I asked the markers to keep track of the number of misspellings. Out of about 400 papers marked, roughly 50 had "occurrences" misspelled. I mentioned this to the class while discussing the midterm results, and told them there would be a question on the final exam asking for the correct spelling of "occurrences". This brought the expected laugh.
On the final exam, I placed a question that asked each student to write a function "occurrences" which counted the number of occurrences of a key value in a tree. Part (a) of this question read, in full, "What is the correct spelling of the word 'occurrences'?", for an easy and amusing two marks. Part (b), which asked for the code for the function, used "occurrences" in its text in the same fashion as the midterm question.
When we started marking, someone sang out, "Hey, this student spelled 'occurrences' wrong!". Then we had another, and another. Out of 364 papers marked, there were 142 wrong answers to part (a). There were a number of students who spelled "occurrences" differently in their answers to parts (a) and (b), but we did not keep statistics on this.
This course also had a lecture on the history of computer science. I always enjoyed giving this lecture, but many instructors skipped it, because they didn't care for the material and it could not be tested anyway. I put an essay question on the winter 1994 final exam. For five marks out of a hundred, students had to write a 100-word essay on one of three topics. One of the topics was "Discuss the contribution of Alan Turing to the field of computer science." Here are four of the essays, in full, with all original mistakes reproduced. (Mistakes in content, as opposed to spelling and grammar, can easily be detected with the help of Web sites giving brief biographies of Turing.)
Before World War II, Alan Turing created a simple computer consisting of 0's and 1's that would help solve polynomials. During WWII, at Bletchley Park, he wast the first person to break the code of cryptography using an algorithm he formulated. His most important contribution to the field of computer science was the creation of a computer that could tell in the next room if it was a machine or a human. This research became the advent of artificial intelligence. With Alan Turing's contribution of AI, the research carried from there on.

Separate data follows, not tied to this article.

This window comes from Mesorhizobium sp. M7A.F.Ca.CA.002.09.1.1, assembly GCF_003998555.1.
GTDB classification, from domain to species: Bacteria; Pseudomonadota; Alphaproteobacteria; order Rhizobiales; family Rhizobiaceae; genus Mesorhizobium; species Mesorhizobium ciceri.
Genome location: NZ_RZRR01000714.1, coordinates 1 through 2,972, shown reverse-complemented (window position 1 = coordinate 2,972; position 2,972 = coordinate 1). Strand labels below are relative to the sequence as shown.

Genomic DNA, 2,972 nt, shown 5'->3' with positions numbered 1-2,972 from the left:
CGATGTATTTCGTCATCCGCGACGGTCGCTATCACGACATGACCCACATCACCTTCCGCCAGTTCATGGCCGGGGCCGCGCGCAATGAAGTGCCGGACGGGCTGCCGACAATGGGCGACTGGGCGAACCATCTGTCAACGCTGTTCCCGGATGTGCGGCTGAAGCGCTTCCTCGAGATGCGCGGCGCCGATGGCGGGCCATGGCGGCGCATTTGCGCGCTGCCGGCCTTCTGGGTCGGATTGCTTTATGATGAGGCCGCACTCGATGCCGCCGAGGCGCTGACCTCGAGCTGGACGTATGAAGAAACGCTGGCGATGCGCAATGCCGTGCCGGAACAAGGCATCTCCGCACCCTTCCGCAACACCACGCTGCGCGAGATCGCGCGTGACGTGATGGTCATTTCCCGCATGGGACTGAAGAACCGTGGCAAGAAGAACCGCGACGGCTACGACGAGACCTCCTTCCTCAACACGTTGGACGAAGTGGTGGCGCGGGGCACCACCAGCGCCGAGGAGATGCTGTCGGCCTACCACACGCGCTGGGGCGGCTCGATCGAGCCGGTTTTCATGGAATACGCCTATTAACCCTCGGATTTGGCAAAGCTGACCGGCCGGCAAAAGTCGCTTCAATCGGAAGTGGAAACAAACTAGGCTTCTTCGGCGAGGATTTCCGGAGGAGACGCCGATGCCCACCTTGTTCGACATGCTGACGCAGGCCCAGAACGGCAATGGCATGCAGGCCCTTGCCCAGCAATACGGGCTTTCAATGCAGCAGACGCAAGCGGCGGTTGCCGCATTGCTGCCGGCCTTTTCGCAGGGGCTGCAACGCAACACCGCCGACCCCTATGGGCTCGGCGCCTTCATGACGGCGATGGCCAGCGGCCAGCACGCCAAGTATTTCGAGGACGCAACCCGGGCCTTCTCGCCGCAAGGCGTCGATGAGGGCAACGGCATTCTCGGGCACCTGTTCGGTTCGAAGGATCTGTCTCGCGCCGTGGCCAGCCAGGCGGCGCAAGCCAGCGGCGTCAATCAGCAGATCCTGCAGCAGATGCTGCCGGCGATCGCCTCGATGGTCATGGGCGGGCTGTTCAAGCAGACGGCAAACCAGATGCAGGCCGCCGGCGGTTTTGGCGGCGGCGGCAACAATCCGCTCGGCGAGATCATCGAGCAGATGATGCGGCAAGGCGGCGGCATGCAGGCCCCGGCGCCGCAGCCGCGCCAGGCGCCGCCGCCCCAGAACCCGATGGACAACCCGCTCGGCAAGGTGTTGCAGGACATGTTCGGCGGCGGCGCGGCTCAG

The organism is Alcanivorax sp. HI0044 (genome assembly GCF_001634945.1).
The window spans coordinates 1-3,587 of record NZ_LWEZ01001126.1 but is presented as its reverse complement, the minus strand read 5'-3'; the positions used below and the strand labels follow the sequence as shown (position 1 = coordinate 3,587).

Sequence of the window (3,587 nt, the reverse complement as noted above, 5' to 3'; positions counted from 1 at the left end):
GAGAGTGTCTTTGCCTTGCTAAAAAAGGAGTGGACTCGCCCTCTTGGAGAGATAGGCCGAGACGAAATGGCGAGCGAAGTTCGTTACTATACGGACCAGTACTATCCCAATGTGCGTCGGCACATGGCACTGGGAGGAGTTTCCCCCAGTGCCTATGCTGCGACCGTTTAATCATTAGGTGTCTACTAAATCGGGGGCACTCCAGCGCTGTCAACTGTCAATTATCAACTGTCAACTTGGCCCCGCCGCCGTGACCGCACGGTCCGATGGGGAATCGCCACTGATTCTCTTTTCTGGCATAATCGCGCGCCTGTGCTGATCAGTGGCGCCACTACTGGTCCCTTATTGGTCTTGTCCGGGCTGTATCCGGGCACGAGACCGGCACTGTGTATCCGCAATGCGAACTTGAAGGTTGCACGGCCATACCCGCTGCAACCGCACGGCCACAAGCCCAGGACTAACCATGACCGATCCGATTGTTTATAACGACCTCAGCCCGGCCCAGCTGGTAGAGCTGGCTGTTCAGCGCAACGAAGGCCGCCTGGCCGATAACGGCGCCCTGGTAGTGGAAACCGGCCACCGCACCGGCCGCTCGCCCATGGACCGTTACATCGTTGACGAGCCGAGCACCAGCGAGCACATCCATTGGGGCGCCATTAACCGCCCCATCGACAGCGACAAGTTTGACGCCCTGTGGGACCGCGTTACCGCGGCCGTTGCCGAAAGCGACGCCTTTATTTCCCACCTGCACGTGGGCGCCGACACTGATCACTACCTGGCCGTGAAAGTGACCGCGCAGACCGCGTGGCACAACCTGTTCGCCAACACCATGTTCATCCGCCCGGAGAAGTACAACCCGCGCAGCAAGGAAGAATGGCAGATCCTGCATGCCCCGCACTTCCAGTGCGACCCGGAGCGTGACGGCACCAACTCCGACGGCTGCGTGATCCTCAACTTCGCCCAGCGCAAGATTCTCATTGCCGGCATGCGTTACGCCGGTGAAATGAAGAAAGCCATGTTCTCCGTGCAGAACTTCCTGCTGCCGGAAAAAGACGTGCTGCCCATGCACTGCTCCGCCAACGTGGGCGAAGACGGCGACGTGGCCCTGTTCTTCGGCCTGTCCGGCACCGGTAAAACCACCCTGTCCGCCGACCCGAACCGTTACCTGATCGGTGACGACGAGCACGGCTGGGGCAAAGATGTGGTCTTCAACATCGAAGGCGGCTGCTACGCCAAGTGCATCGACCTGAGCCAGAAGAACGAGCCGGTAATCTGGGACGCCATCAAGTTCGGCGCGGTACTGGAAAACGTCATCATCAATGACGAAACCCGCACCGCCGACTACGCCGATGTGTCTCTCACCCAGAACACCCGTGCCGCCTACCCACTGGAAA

In 1936, Alan Turing creates a computer language which called "Turing". After the Second World War, he created a Turing test for this computer language. This "Turing" language was the earliest computer language, and guards some authors to create some other computer language. For example, Basic, Pascal, Ada, etc. Actually: Alan Turing was the acestentor of all computer science. He brought the great concept to the field of computer science.
Born in 1912, Alan Turing is one of the major figure in computer science. Early in his life he worked on programmable machines. At age 24, he demonstrated his new invention, a 'computer' which took some types of tape as the main programming tool. The machine was going to different places on the tape whether or not a certain state was achieve. But one of his main proccupation was the artificial intelligence. In 1950 he wrote an algorithm which allows humans to see if a computer is intelligent. Touring died early, but his work still somehow actual even in this world where the changes in technology are so fast.
Alan Turing began his developments by building the first computational machine, based on BaBage's plans (Babage could not have accomplished his machine as he didn't have the precision machinery to build it.) This machine was the first to calculate functions and values. Alan throughout his carreer has been developing machine made calculating tools that will take some of the heavy burden of computations off the human shoulders. Alan in conjunction with the U.S military, tried to develop machines that will calculate projectiles or bombs and missiles, machines that will break codes, calculate flying pathes etc. Turing had a major role in algorithm development and proving its correctness. Turing ended his brilliant carreer by injecting poison into an apple and eating it as he was fed up with society's criticisms of his homosexuality (Note. and may that is why APPLE is called APPLE)